Boston — A decade ago, Blue Cross and Blue Shield of Massachusetts started a series of small pilot projects to encourage providers to adopt information technology and electronically exchange data.
By 2004, the plan realized what it was doing was incremental tinkering and it needed to put up substantial funding to get the market going. "We knew it could work, but we couldn't do it ourselves," recalls Steven Fox, VP of provider network management. "And we knew 'incremental' wouldn't work."
Late that year, BCBS of Massachusetts committed $50 million to get the market going in large-scale pilot programs in three communities—Brockton, Newburyport and North Adams. Since then, nearly all of approximately 600 physicians in 200 practices in these areas have adopted electronic health records software, and have established health information exchanges with local hospitals, Fox says.
The Blues plan's financial commitment "obviously got people's attention," Fox says. But commitments from stakeholders, including other health insurers, to work cooperatively toward building health information exchanges, made it possible to use the money effectively. "You clearly need the capital," he adds. "You can get everyone in the room and agree, but without the capital they can't move forward."
The Blues funding runs out at the end of 2008 and the initiative faces two daunting tasks. First: keep the EHRs and HIEs operating in the first three communities. Second: replicate those programs across the state.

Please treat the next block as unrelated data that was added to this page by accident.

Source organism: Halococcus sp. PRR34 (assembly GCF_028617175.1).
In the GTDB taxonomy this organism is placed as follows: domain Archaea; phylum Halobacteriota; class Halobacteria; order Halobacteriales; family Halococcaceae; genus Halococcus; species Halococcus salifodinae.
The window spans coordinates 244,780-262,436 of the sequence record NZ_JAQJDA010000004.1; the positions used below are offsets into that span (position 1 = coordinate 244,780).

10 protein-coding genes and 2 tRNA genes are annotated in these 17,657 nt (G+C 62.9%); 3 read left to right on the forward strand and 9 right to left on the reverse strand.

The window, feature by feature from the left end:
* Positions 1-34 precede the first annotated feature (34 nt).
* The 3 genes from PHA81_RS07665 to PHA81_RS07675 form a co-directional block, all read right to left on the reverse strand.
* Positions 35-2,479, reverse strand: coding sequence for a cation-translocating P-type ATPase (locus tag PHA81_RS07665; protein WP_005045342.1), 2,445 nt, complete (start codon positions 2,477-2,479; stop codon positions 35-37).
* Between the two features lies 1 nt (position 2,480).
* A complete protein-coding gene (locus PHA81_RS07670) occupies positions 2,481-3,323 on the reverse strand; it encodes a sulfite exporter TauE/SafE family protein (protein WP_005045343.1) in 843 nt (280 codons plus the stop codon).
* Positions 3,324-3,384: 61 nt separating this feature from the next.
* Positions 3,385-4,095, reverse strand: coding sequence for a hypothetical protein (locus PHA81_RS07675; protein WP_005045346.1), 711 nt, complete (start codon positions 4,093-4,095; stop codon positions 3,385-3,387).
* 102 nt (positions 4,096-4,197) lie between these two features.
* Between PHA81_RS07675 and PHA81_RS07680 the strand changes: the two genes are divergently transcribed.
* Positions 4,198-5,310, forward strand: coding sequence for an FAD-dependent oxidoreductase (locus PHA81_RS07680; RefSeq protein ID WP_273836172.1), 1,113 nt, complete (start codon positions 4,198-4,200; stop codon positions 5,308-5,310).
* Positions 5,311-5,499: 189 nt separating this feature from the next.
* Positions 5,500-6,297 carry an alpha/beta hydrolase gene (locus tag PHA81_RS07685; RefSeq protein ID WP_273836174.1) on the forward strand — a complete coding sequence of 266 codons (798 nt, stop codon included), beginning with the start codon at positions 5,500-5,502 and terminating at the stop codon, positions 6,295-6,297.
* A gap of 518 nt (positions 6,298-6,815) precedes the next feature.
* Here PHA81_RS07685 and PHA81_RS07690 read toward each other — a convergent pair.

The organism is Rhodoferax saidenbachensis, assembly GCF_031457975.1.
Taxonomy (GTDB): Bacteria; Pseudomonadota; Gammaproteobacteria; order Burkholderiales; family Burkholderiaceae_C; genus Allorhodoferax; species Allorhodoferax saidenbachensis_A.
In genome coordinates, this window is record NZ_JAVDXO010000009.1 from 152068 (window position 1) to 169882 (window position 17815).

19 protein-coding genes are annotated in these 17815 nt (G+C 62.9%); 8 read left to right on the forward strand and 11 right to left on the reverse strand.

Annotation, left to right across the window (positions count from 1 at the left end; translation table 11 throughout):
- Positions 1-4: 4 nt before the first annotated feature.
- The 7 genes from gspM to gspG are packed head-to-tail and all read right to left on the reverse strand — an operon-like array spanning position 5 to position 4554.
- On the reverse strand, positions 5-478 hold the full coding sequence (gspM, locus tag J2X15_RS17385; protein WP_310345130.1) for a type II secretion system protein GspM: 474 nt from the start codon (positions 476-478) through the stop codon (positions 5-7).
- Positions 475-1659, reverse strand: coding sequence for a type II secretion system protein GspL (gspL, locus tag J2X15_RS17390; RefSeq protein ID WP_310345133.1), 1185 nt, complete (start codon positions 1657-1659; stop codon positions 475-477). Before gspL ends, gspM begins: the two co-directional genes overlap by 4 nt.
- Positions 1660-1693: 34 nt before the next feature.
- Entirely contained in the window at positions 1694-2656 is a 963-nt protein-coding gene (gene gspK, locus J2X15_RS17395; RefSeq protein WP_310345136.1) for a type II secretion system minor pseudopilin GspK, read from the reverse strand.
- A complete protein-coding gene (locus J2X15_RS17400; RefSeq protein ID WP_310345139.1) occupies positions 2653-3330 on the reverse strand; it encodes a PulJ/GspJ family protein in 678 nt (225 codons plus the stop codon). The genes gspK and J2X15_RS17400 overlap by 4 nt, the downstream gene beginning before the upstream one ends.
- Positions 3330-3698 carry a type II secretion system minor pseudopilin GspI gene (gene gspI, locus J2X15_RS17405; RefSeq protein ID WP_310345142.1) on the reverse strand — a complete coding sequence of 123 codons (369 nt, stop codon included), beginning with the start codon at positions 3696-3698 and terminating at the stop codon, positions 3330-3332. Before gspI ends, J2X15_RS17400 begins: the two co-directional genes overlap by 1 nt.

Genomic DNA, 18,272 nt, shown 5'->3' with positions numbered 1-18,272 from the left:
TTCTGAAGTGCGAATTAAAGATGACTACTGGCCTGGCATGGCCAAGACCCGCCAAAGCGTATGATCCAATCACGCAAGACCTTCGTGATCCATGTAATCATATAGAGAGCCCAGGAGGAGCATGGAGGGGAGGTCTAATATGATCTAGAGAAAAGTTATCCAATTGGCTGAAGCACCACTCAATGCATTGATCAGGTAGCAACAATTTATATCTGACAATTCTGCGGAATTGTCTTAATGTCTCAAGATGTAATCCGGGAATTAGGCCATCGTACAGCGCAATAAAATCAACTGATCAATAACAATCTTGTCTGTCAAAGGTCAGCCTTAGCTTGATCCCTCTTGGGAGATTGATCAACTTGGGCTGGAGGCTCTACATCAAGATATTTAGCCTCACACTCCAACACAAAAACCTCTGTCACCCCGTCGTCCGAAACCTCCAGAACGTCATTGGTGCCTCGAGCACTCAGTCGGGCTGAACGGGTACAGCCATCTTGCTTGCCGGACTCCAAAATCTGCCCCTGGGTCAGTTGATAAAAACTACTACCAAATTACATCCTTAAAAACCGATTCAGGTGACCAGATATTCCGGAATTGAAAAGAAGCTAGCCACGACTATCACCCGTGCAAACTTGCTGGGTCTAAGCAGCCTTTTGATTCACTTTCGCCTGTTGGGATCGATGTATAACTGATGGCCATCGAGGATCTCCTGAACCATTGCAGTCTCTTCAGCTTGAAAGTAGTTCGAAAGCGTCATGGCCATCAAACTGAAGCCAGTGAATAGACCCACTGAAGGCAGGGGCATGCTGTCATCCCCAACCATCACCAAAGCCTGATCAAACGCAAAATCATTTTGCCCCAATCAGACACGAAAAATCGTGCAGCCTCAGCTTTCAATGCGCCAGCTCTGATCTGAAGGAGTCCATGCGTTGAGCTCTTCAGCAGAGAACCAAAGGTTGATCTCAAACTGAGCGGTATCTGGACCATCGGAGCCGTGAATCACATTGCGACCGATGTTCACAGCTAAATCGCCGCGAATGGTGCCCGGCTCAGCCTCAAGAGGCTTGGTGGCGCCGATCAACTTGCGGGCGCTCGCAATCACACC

Mandates by the Medicare program to use electronic prescribing technology and a Massachusetts Blues mandate on hospitals to adopt computerized physician order entry systems by 2012 to participate in its pay-for-performance programs, give providers in the state extra incentive to automate, according to Fox.
Overseeing the statewide rollout, as it did with the initial three communities, is the task of the Massachusetts eHealth Collaborative, a statewide stakeholder governing organization.
The state government recently authorized $25 million a year for five years to assist in expanding EHRs and HIEs across the state, but proponents will have to work to make sure the money is actually appropriated each year. BCBS of Massachusetts believes there is sufficient commitment from other stakeholders to further fund the initiatives, Fox says. Whether the Blues will continue some degree of financial support hasn't been determined, he adds. Some issues will be easier for other communities as they launch their own initiatives, Fox predicts. Information technologies, for instance, have significantly improved in recent years. And vendors have learned the scope of the efforts and how to better integrate and work with each other. "There's more of a willingness among vendors to tie their systems together," he adds.
But the biggest challenge that faced Brockton, Newburyport and North Adams physicians was workflow issues. Those likely will bedevil others, as well, Fox contends. "I don't think anyone was prepared for how many workflow changes would be required," he explains. "The biggest early challenge was just getting the technology in. I think everyone underestimated how tough that would be."
If Massachusetts' stakeholders can successfully replicate the programs in Brockton, Newburyport and North Adams across the state, that will give a model to other states, Fox adds. "If we can do it here, you can do it anywhere."
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